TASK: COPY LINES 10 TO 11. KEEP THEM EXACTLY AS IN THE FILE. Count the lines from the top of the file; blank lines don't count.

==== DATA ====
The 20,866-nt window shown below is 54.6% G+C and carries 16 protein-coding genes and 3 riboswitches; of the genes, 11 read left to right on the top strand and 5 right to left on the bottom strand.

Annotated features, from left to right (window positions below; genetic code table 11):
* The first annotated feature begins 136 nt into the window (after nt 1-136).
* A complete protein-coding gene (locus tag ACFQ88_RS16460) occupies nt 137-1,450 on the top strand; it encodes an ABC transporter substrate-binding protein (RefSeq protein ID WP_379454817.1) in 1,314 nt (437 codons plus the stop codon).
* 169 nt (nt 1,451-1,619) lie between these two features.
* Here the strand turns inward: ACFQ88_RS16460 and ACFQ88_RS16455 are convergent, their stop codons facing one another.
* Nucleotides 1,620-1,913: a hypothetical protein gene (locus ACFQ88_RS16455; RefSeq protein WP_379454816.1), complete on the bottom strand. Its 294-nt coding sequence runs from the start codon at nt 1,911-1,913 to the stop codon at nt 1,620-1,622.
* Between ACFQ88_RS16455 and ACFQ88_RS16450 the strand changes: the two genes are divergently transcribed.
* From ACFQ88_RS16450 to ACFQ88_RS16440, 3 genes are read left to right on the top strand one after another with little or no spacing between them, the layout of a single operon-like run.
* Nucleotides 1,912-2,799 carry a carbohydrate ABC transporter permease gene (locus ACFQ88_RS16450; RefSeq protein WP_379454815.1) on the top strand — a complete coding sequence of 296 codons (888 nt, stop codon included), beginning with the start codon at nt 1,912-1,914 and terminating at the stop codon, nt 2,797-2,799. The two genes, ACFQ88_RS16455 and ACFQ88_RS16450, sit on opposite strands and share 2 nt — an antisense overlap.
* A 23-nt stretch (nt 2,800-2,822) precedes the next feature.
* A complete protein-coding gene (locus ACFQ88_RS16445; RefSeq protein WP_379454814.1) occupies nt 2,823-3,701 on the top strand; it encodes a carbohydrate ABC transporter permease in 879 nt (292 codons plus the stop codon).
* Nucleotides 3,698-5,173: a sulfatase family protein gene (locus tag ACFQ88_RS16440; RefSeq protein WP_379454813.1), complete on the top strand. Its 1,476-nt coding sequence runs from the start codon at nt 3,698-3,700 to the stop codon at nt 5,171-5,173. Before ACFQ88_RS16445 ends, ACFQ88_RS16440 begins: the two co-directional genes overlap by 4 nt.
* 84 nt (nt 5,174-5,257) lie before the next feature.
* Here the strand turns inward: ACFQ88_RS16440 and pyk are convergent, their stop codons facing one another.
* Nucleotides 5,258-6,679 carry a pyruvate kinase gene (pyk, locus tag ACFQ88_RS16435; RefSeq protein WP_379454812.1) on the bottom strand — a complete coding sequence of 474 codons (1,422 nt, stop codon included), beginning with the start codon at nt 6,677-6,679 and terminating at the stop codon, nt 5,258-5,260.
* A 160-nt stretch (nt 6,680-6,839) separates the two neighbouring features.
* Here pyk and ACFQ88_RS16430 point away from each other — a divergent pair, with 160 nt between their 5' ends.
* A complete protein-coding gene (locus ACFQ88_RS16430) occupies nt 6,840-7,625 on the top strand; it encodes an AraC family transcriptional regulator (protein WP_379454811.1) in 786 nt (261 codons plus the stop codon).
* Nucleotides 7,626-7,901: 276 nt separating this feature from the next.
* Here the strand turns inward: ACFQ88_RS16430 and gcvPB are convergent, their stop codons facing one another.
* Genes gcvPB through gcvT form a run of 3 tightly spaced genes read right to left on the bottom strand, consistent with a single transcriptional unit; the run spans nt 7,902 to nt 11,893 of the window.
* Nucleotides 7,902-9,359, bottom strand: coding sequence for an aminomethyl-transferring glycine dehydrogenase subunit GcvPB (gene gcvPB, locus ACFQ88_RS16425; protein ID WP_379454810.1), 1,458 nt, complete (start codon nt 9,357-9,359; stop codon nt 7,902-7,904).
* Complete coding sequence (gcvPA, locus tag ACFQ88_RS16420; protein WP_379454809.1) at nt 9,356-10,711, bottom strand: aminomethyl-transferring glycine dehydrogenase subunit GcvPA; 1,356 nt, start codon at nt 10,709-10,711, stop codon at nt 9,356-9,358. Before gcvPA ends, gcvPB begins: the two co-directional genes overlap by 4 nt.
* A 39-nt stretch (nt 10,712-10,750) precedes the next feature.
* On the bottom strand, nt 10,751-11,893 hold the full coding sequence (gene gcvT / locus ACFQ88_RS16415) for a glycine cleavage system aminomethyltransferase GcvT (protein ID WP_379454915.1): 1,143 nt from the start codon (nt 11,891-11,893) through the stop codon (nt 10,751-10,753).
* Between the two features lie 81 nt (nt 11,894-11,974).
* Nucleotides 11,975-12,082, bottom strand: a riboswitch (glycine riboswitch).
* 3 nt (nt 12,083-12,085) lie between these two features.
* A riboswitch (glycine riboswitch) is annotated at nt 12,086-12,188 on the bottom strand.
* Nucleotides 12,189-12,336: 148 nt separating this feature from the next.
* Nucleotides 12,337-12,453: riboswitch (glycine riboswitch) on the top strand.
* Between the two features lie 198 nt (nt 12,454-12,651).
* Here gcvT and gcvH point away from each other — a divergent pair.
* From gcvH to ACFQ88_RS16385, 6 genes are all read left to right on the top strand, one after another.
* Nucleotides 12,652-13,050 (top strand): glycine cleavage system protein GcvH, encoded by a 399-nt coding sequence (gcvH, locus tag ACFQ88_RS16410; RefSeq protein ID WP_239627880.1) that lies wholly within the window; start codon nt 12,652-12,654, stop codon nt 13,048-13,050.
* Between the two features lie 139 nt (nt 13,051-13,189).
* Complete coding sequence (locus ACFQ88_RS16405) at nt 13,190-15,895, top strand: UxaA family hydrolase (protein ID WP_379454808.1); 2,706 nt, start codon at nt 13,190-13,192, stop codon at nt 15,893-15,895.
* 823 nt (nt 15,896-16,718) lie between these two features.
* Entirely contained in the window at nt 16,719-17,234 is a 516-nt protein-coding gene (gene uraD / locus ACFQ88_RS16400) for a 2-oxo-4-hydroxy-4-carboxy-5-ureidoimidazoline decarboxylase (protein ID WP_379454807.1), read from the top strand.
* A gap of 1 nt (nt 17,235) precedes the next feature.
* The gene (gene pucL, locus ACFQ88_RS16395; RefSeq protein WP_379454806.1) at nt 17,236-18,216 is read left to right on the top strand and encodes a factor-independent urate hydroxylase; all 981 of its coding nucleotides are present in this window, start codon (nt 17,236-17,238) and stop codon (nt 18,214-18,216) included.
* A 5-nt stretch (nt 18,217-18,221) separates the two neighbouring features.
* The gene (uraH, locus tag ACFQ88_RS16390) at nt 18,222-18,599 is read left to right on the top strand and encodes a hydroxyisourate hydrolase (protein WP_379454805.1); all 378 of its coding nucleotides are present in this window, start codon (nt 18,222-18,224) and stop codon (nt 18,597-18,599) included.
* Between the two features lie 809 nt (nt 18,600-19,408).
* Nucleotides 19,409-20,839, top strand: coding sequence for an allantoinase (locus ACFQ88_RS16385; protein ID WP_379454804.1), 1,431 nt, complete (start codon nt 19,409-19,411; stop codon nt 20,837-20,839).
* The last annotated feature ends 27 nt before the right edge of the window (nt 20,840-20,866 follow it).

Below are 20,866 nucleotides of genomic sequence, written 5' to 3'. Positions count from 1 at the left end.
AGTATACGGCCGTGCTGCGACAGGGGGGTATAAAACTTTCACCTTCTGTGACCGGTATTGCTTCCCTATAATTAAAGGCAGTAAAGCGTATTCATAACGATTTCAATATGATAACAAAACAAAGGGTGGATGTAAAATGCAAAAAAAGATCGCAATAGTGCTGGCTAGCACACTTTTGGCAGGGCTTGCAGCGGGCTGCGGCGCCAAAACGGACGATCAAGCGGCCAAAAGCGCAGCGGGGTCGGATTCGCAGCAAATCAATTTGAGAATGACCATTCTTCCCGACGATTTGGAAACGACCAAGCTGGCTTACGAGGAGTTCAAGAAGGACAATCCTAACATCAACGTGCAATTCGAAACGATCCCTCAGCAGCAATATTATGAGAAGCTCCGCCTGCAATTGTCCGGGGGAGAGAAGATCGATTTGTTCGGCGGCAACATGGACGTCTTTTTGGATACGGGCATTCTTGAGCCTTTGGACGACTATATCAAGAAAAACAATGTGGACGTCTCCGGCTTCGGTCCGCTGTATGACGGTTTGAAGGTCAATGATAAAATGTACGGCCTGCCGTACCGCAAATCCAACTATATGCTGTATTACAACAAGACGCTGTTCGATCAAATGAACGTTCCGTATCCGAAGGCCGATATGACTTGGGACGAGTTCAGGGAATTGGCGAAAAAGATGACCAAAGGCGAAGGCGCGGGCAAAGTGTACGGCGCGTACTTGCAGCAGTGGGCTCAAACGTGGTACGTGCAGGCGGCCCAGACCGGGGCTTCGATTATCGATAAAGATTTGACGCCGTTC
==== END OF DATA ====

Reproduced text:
* Nucleotides 1,912-2,799 carry a carbohydrate ABC transporter permease gene (locus ACFQ88_RS16450; RefSeq protein WP_379454815.1) on the top strand — a complete coding sequence of 296 codons (888 nt, stop codon included), beginning with the start codon at nt 1,912-1,914 and terminating at the stop codon, nt 2,797-2,799. The two genes, ACFQ88_RS16455 and ACFQ88_RS16450, sit on opposite strands and share 2 nt — an antisense overlap.
* A 23-nt stretch (nt 2,800-2,822) precedes the next feature.